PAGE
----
Archives for posts with tag: Jane Boyer

Relationships. The discovery of gravitational waves was the inspiration for some recent etchings. Trying the same image in softground on steel and hardground on zinc.

As I understand it gravity is the result of a relationship between the bending of space time and mass. The recording of these waves pulsing for the briefest flash of time when  two black holes collided and merged into one has excited scientists. This merging of two black holes was such a massive event that it caused ripples in the fabric of space time to spread out across the universe. 1604 two black holes

I was first introduced to the idea of beauty in mathematics and the extraordinary collaboration  of Cambridge professor G.H. Hardy with Srinivasa Ramanujan, a self-taught mathematician from India by the Complicite production A Disappearing Number.

1603 a disappearing number

Raymond Flood’s Gresham College lecture on the value of collaboration between these mathematicians along with J.E. Littlewood and Mary Cartwright gave further insight to their relationship and the advances they made in mathematical analysis and number theory. What interested me was Littlewood’s summation of four distinguishable phases  in creative work: preparation, incubation, illumination and verification or working out. Preparation is the conscious research and the problem should be kept in mind at all times. Incubation is the work of the subconscious and the waiting time can be several years. Illumination can happen in a fraction of a second; it is the emergence of the creative idea into the conscious mind and implies a mysterious rapport between the subconscious and the conscious. The verification is then just a matter of realising the idea, the hard work has been done. I feel this.

My etching ‘Forest of Eden’ was selected for ‘Blind Plural’ at Hundred Years Gallery. The exhibition ‘comments on or plays with issues related to the nature of hostility, its forms and representation…’

1409 Forest of Eden

Susan Eyre Forest of Eden

In history the wild man’s characteristics reflect topical fears and aspirations, violating the taboos of civilization and symbolizing the repressed desires of society; they oscillate between horror and fantasy. I wondered who a contemporary wild man might be. Someone on the edges of society, both fascinating and repulsive. I had come across images on the internet of this person who posts photos of himself posing almost naked with guns strapped to his body. An internet meme shared with equal disgust and fascination – I placed him back in the forest of all our origins.

Jane Boyer raised some interesting questions about self awareness with her solo show A project space called I at ARTHOUSE1. An exhibition of the I-artist curated by the I-curator.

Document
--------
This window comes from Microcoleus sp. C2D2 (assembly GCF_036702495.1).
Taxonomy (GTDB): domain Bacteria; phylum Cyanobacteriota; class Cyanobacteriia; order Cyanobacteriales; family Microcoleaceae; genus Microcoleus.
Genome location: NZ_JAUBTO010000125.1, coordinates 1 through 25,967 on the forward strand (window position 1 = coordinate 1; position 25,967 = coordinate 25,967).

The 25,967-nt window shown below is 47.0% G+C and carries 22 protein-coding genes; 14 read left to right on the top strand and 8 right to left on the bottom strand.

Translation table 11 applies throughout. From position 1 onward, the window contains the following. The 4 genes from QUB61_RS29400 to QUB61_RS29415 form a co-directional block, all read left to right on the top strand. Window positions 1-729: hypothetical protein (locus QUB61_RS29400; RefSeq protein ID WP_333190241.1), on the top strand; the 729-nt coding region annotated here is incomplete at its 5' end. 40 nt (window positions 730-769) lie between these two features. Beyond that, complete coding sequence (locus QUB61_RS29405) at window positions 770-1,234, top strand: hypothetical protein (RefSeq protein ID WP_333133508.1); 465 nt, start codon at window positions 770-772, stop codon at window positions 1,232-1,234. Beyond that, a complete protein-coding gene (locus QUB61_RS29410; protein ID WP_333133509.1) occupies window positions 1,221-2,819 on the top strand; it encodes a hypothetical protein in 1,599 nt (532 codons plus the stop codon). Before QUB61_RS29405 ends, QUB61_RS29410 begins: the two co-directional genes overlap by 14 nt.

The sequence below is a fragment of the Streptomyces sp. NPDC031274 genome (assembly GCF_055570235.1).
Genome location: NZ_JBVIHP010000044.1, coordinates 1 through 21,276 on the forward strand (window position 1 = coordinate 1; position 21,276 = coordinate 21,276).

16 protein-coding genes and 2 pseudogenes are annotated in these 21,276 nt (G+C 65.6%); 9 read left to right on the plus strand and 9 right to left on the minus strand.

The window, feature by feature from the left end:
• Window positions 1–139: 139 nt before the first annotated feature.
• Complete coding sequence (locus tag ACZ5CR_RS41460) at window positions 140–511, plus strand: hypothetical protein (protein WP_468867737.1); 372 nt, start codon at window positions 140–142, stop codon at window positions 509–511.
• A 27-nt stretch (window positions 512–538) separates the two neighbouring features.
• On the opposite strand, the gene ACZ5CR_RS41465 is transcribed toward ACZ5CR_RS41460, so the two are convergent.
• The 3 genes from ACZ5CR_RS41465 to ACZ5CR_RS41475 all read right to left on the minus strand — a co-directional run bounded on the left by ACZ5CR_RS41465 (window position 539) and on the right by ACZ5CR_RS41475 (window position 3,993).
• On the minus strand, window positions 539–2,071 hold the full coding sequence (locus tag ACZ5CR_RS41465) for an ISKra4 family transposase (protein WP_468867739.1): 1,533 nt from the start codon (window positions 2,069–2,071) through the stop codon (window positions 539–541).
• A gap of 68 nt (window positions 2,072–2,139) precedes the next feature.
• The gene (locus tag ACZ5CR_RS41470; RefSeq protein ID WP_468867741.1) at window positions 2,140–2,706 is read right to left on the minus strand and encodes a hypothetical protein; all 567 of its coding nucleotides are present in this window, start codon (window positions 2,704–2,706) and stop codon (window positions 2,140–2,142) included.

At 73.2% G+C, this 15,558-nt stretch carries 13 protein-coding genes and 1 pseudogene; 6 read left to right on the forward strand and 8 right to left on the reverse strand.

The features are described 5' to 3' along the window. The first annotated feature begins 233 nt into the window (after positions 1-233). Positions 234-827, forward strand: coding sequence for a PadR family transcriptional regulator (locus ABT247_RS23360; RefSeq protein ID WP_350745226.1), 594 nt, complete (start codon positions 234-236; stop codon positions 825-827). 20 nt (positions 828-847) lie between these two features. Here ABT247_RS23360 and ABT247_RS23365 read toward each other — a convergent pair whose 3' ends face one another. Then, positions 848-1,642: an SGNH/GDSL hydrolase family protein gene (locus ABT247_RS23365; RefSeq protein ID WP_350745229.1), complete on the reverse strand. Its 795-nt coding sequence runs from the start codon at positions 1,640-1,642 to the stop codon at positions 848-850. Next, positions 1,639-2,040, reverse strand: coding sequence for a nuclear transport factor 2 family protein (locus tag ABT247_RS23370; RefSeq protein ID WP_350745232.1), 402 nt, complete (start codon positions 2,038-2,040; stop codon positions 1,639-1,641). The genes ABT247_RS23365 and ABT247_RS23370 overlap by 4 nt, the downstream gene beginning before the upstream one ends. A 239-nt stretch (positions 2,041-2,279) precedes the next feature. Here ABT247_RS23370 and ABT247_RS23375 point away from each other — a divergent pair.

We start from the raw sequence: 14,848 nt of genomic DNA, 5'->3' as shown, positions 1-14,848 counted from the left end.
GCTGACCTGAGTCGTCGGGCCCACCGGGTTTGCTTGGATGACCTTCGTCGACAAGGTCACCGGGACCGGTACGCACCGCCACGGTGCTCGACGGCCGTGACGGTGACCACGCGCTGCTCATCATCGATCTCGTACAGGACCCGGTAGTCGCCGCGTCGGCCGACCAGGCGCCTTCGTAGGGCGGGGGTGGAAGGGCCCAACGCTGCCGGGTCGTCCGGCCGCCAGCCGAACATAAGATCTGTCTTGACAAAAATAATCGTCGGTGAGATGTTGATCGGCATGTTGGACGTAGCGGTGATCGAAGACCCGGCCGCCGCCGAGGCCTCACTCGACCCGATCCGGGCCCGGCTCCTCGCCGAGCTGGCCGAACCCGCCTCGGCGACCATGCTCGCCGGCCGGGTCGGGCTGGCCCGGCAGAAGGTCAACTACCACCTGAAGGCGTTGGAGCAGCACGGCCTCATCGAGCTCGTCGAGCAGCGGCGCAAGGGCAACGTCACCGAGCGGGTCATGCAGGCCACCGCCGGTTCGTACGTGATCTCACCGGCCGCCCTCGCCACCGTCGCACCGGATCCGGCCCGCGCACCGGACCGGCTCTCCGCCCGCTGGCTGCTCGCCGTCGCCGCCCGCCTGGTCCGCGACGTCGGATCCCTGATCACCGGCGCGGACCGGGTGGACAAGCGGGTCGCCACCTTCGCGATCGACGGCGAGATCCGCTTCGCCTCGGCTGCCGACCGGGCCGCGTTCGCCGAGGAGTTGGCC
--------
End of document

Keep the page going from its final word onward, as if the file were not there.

1604 Jane Boyer enigma

Jane Boyer enigma wall

My own mind struggles. How can I separate myself as artist and myself as curator with regards to my own work. 1604 Jane Boyer Minerva

Surely I want the same things in both those roles. I start by thinking I can see how this works if I separate myself as chef and artist. Looking at different roles I play and how I react to people from these different perspectives. A bit like cross curriculum activities, but within myself. I think I’m going to need a chat with Jane about this sometime.



Alongside this I have been reading Seven Brief Lessons on Physics by Carlo Rovelli whose final lesson Ourselves tells me that I am a process which adheres to the laws of nature. There is not an ‘I’ and ‘the neurons in my brain’. They are the same thing. My unique sense of self is the rich culmination of billions of interactions and processes within my brain that reflect my personal history of experience. So with this in mind the works in the solo show are the markers, the process made manifest and as Jane presents; an autobiographical curation of a self.

Denise Gough playing Emma in the play People, Places and Things makes a plaintive cry to the world at large – why is it that she can’t cope with reality, why is it that she is overwhelmed by the unjust nature of the world and must resort to mind altering chemicals as a means of escape when everyone else seems just fine with it. The audience joins her in a spiral of despair.  Denise Gough’s performance is extraordinary and totally captivating, how she can put herself through such emotion every night is another question this play raises about how we separate ourselves from reality. The clinical rehab set protrudes into the audience arena like a neuron connection within our collective brain.1601 People Places and ThingsThe play is a visceral interrogation of self and relationships. The cause and effect of actions between mind and body. Self destruction and self renewal.

1601 Denise Gough

People, Places and Things

When Emma finally emerges from months of tortuous self analysis to face the world alone she is advised that to maintain her freedom from addiction she must avoid anything that might trigger associations with her past life causing her to relapse – she must avoid people, places and things.

1604 Govt collection

As part of London Open House weekend I visited the Government Art collection on a guided tour and behind-the-scenes look at how this major collection of British art operates. There was a lot of security and in most areas no photography. Our Government (us then) owns a collection of around 13,000 works of art mainly by British artists from the sixteenth century to the present day.  About 75 per cent of the collection is on display in British Government buildings in the UK and in Embassies and Residences around the world. The idea is to help promote British art. There is a meagre budget to purchase new work with most of the funding going to conservation, transportation and installation. A nice perk of being a civil servant is to have the choice of some great works for your office, for the rest of us they do offer a lunchtime tour of a small viewing gallery and the racks to see what’s been left in storage.